Hair Loss

Mylash is a service for people that want to grow their eyelashes longer, thicker or darker. Having inadequate or not enough eyelashes is known as hypotrichosis of the eyelashes. Although Mylash does not offer treatment for hair loss, here are a few problems that can effect hair growth.


The term alopecia refers to hair loss by any cause effecting any part of the body.


Having an underactive thyroid is surprisingly common as it effects 3% of the population and problems with hair can be one of the first symptoms. This presents as thinning or coarseness, but can lead to patches of hair loss. ‘Queen Anne’s sign” is when you lose the outer third of your eyebrow and suggests hypothyroidism. Other symptoms include weight gain and tiredness, and if you think that you may have hypothyroidism then you should visit your GP.

Iron deficiency

Iron is necessary for many of the bodies natural processes and being iron deficient can lead to thinning or even loss of the hair. In the UK, blood loss due to menstruation (periods) is the most common cause although bleeding into the digestive tract from ulcers or haemorrhoid’s is important to consider in older individuals.

Alopecia Areata

This condition is likely to be an autoimmune attack on the hair follicle and is commonly linked to other autoimmune related diseases. It typically leaves round patches with healthy skin underneath.

Androgenic Alopecia

This is the medical name for male pattern baldness although it can effect females. It is effected by a variety of things including hormones, genes and stress. An interesting theory exists in which male pattern baldness is simply a continuation of the hair loss we have been experiencing since evolving from monkeys and eventually we will have completely bald heads.

Traction Alopecia

When tension is applied to a hair follicle over a prolonged period of time, this can send signals to the hair follicle to stop growing and is known as traction alopecia. It is common when eyelash extensions are reapplied too often. Another frequent cause is the constant use of hair pieces or extensions. The easiest way to treat this is to remove the cause and it often returns to normal over a period of a few months.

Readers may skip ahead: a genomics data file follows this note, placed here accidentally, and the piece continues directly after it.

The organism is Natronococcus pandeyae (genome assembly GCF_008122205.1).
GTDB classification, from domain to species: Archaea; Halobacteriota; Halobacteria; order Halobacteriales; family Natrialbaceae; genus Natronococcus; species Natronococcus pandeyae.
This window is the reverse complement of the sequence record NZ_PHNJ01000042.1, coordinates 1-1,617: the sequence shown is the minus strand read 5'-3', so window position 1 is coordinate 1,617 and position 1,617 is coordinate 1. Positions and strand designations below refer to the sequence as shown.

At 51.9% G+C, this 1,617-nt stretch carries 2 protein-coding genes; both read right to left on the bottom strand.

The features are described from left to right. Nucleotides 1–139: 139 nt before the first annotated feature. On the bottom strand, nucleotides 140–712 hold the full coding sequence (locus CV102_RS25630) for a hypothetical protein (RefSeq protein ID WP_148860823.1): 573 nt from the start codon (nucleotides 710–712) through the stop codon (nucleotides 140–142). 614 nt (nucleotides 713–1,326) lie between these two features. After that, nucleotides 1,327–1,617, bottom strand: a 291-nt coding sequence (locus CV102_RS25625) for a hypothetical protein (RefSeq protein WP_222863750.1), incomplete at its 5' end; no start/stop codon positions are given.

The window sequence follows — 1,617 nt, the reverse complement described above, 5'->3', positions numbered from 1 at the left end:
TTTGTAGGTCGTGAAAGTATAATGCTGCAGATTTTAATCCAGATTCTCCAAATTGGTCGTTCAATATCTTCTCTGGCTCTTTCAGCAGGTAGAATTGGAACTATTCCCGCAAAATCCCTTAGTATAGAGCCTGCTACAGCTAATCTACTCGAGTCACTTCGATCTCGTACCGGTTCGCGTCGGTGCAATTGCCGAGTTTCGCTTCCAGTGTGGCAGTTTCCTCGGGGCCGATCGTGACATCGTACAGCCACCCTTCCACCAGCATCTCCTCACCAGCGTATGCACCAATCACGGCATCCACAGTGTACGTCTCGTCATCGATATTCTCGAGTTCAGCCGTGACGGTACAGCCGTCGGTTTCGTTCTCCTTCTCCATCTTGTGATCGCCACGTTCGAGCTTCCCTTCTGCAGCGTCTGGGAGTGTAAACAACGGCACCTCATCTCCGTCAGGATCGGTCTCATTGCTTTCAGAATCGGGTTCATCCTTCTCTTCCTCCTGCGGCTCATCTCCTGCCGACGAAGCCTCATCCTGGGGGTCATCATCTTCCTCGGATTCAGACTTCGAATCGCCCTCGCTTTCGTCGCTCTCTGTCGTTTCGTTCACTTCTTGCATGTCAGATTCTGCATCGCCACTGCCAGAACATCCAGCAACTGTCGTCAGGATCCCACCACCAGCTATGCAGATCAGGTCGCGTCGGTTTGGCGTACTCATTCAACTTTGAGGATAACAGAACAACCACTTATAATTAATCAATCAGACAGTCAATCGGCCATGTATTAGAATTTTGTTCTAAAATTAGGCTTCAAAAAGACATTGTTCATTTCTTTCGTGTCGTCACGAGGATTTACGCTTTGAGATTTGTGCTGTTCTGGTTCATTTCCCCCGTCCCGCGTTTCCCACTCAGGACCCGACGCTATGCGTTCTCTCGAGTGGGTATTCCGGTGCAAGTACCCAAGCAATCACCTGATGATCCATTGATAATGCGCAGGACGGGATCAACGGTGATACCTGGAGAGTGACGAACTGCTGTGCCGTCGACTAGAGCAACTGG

High levels of stress cause hair thinning or loss and may be brought on by a high pressure job, allergic reactions, crash dieting and eating disorders, major illness or surgery, or difficult life events.

Post-Pregnancy Hair loss

During pregnancy, high levels of oestrogen cause a thicker hair to grow. After birth, when the levels of oestrogen drop, the new hair is back to its original dimensions or even less due to stress. This can cause a shedding of hair which can be distressing.


A lot of medications can cause hair loss including chemotherapy drugs, beta blockers, blood thinning agents, vaccinations and antidepressants. If you think your hair loss is related to your medication, you should discuss this with your doctor.

Hair extensions, hair tugging and other rare causes

There are many rarer causes of hair loss and lots of links to other diseases. The first symptom of syphilis can be patchy hair loss similar to alopecia areata mentioned earlier. Traction alopecia is caused by excessive stress on the follicle and can be caused by hair extensions. Infections, such as impetigo or tinea capitis, can cause hair loss and some people suffer from a psychiatric condition known as trichotillomania in which they pull out their hair compulsively.

There are many causes of hair loss and it is a very common problem. If you feel that you may be suffering from hairloss, we recommend that you have a consultation with your GP.

Read about the latest information on potential baldness treatments here.

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